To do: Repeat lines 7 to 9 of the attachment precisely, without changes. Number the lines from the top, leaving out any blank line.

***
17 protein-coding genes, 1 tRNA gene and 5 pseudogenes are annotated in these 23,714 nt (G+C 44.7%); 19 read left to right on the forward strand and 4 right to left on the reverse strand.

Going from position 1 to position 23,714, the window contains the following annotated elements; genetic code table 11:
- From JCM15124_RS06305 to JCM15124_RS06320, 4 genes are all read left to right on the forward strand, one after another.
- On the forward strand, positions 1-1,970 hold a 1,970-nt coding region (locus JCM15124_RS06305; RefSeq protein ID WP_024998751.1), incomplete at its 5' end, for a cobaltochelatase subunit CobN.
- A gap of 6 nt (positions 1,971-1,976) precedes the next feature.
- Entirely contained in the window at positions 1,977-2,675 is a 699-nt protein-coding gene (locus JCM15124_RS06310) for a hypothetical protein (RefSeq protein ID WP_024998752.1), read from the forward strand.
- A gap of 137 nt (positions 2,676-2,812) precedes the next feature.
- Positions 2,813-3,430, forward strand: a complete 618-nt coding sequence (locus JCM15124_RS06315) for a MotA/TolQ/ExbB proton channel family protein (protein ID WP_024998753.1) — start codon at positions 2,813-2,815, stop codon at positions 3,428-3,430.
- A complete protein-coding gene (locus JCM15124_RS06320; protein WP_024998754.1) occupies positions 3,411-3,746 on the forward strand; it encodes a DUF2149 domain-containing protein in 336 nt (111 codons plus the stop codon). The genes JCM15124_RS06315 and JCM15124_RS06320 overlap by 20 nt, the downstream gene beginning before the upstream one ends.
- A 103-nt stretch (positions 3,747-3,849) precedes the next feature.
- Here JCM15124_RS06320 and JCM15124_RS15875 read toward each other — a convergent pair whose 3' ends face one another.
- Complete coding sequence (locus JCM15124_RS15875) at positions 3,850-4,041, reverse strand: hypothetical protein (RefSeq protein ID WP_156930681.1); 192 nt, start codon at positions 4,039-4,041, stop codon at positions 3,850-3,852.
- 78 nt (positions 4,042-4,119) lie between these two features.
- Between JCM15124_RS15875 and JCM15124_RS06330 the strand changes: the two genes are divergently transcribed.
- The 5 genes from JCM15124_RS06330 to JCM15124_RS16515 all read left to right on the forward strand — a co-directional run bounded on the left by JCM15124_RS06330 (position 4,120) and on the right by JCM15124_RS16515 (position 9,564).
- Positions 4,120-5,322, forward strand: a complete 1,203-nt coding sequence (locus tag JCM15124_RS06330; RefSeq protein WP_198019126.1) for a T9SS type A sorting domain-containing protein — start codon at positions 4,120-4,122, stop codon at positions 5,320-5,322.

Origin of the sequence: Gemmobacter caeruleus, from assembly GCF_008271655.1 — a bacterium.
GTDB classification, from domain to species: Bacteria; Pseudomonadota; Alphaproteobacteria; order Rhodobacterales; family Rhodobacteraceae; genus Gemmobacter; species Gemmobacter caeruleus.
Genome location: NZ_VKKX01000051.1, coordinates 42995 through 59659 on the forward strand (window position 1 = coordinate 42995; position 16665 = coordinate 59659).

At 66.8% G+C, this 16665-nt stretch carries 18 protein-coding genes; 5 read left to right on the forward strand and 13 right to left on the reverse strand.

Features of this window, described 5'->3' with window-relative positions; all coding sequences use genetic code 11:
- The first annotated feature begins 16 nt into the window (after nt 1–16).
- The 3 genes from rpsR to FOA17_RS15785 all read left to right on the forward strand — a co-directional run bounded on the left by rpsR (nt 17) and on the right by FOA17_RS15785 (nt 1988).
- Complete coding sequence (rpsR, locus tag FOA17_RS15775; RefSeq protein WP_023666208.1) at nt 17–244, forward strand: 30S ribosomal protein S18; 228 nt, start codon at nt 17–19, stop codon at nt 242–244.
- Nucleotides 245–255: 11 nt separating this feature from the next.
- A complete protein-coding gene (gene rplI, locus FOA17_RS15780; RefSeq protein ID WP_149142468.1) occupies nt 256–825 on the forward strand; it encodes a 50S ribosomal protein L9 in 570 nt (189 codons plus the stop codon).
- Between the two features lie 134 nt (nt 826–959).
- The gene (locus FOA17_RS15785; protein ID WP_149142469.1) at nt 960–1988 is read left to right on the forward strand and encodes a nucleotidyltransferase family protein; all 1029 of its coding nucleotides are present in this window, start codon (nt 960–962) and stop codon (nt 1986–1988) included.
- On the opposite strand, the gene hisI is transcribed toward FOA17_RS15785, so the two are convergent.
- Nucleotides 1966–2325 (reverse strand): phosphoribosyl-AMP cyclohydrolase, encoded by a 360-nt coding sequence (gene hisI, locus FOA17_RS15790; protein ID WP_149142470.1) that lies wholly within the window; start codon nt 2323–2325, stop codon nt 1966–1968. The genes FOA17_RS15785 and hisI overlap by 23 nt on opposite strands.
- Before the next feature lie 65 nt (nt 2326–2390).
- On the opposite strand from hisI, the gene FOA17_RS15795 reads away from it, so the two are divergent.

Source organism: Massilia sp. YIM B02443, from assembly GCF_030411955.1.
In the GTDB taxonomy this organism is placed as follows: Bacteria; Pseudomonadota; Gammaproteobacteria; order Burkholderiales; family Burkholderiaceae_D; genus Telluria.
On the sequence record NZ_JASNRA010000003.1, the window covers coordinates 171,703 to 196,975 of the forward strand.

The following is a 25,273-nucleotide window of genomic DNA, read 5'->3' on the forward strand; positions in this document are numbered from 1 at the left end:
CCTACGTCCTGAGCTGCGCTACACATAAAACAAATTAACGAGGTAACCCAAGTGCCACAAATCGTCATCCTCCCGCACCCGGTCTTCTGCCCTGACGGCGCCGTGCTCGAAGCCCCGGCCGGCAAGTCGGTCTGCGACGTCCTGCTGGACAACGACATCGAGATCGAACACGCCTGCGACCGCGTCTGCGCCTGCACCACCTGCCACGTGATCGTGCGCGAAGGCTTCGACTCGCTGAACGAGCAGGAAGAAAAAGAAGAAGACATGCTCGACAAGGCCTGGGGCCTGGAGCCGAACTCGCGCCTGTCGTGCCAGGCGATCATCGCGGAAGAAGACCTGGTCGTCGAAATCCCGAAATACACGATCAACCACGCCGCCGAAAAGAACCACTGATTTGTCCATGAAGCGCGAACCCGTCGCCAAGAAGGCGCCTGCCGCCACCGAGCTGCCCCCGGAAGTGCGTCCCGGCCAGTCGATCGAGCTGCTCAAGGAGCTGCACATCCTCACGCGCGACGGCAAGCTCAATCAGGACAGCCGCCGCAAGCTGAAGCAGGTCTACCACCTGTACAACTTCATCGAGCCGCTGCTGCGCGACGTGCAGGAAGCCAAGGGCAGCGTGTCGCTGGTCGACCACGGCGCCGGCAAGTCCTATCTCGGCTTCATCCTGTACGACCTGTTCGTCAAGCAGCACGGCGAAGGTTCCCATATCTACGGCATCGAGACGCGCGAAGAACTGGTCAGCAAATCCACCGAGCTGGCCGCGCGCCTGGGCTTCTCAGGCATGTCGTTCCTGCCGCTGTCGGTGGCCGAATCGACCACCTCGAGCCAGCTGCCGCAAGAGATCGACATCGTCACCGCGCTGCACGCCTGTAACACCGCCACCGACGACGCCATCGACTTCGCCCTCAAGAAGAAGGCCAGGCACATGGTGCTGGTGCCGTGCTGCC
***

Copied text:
- A gap of 137 nt (positions 2,676-2,812) precedes the next feature.
- Positions 2,813-3,430, forward strand: a complete 618-nt coding sequence (locus JCM15124_RS06315) for a MotA/TolQ/ExbB proton channel family protein (protein ID WP_024998753.1) — start codon at positions 2,813-2,815, stop codon at positions 3,428-3,430.
- A complete protein-coding gene (locus JCM15124_RS06320; protein WP_024998754.1) occupies positions 3,411-3,746 on the forward strand; it encodes a DUF2149 domain-containing protein in 336 nt (111 codons plus the stop codon). The genes JCM15124_RS06315 and JCM15124_RS06320 overlap by 20 nt, the downstream gene beginning before the upstream one ends.